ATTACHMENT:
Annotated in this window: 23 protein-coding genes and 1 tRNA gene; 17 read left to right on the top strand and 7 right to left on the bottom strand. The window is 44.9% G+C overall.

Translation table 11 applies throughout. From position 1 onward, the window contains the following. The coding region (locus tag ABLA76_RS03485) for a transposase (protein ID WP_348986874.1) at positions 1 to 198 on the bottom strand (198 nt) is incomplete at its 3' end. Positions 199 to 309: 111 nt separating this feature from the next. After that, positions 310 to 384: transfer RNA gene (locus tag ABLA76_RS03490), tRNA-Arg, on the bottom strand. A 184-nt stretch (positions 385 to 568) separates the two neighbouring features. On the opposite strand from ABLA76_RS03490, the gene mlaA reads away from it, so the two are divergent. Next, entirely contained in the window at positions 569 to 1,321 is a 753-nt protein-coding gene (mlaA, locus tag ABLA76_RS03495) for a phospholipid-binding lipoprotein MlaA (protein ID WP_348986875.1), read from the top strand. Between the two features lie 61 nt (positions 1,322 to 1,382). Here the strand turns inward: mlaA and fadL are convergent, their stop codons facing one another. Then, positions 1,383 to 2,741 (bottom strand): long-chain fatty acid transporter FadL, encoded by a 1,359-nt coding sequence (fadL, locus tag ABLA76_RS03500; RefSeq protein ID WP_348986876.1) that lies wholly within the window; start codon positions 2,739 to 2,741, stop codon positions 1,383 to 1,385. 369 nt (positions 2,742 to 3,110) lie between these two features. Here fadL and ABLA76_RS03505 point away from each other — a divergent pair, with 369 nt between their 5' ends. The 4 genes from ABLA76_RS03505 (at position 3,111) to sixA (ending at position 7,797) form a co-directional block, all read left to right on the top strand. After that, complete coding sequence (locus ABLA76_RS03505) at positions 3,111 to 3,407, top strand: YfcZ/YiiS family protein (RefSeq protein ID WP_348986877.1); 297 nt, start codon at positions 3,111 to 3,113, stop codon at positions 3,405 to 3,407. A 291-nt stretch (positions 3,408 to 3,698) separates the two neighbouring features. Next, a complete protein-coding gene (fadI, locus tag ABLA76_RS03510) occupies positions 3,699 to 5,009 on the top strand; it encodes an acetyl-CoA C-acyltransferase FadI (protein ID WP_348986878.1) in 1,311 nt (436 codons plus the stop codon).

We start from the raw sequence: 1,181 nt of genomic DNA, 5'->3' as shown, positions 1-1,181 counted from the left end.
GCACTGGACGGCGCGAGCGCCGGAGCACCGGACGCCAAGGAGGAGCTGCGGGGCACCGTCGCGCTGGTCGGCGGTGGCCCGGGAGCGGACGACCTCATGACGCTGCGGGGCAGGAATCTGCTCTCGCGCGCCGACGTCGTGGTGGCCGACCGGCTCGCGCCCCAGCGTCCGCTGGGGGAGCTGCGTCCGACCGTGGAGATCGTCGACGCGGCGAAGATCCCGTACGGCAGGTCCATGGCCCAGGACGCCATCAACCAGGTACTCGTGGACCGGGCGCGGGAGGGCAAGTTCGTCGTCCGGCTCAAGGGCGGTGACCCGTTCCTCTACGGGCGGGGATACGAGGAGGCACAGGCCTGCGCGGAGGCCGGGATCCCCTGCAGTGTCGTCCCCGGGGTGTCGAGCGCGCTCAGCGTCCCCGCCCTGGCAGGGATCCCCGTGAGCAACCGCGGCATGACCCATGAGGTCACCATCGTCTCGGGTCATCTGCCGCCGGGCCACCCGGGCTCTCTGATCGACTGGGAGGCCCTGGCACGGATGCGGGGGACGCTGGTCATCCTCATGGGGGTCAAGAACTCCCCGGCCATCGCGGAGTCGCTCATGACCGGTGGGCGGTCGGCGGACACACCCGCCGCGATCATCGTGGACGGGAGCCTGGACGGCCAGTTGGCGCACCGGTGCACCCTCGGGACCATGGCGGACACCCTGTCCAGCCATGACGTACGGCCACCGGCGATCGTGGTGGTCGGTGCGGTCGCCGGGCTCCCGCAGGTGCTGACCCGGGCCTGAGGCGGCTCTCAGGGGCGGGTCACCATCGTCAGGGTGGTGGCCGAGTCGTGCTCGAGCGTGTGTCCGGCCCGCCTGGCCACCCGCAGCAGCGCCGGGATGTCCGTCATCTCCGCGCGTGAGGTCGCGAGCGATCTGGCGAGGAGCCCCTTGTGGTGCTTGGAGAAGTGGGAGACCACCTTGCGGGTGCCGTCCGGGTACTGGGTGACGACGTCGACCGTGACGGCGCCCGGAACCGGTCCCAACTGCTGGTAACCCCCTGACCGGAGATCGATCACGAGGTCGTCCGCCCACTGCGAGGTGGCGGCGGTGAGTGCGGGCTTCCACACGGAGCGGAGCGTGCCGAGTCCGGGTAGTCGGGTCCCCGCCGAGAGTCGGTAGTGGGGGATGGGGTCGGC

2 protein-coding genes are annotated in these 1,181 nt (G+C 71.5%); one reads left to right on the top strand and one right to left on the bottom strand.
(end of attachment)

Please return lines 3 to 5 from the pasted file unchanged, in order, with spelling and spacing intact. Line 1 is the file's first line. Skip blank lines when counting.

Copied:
We start from the raw sequence: 1,181 nt of genomic DNA, 5'->3' as shown, positions 1-1,181 counted from the left end.
GCACTGGACGGCGCGAGCGCCGGAGCACCGGACGCCAAGGAGGAGCTGCGGGGCACCGTCGCGCTGGTCGGCGGTGGCCCGGGAGCGGACGACCTCATGACGCTGCGGGGCAGGAATCTGCTCTCGCGCGCCGACGTCGTGGTGGCCGACCGGCTCGCGCCCCAGCGTCCGCTGGGGGAGCTGCGTCCGACCGTGGAGATCGTCGACGCGGCGAAGATCCCGTACGGCAGGTCCATGGCCCAGGACGCCATCAACCAGGTACTCGTGGACCGGGCGCGGGAGGGCAAGTTCGTCGTCCGGCTCAAGGGCGGTGACCCGTTCCTCTACGGGCGGGGATACGAGGAGGCACAGGCCTGCGCGGAGGCCGGGATCCCCTGCAGTGTCGTCCCCGGGGTGTCGAGCGCGCTCAGCGTCCCCGCCCTGGCAGGGATCCCCGTGAGCAACCGCGGCATGACCCATGAGGTCACCATCGTCTCGGGTCATCTGCCGCCGGGCCACCCGGGCTCTCTGATCGACTGGGAGGCCCTGGCACGGATGCGGGGGACGCTGGTCATCCTCATGGGGGTCAAGAACTCCCCGGCCATCGCGGAGTCGCTCATGACCGGTGGGCGGTCGGCGGACACACCCGCCGCGATCATCGTGGACGGGAGCCTGGACGGCCAGTTGGCGCACCGGTGCACCCTCGGGACCATGGCGGACACCCTGTCCAGCCATGACGTACGGCCACCGGCGATCGTGGTGGTCGGTGCGGTCGCCGGGCTCCCGCAGGTGCTGACCCGGGCCTGAGGCGGCTCTCAGGGGCGGGTCACCATCGTCAGGGTGGTGGCCGAGTCGTGCTCGAGCGTGTGTCCGGCCCGCCTGGCCACCCGCAGCAGCGCCGGGATGTCCGTCATCTCCGCGCGTGAGGTCGCGAGCGATCTGGCGAGGAGCCCCTTGTGGTGCTTGGAGAAGTGGGAGACCACCTTGCGGGTGCCGTCCGGGTACTGGGTGACGACGTCGACCGTGACGGCGCCCGGAACCGGTCCCAACTGCTGGTAACCCCCTGACCGGAGATCGATCACGAGGTCGTCCGCCCACTGCGAGGTGGCGGCGGTGAGTGCGGGCTTCCACACGGAGCGGAGCGTGCCGAGTCCGGGTAGTCGGGTCCCCGCCGAGAGTCGGTAGTGGGGGATGGGGTCGGC

2 protein-coding genes are annotated in these 1,181 nt (G+C 71.5%); one reads left to right on the top strand and one right to left on the bottom strand.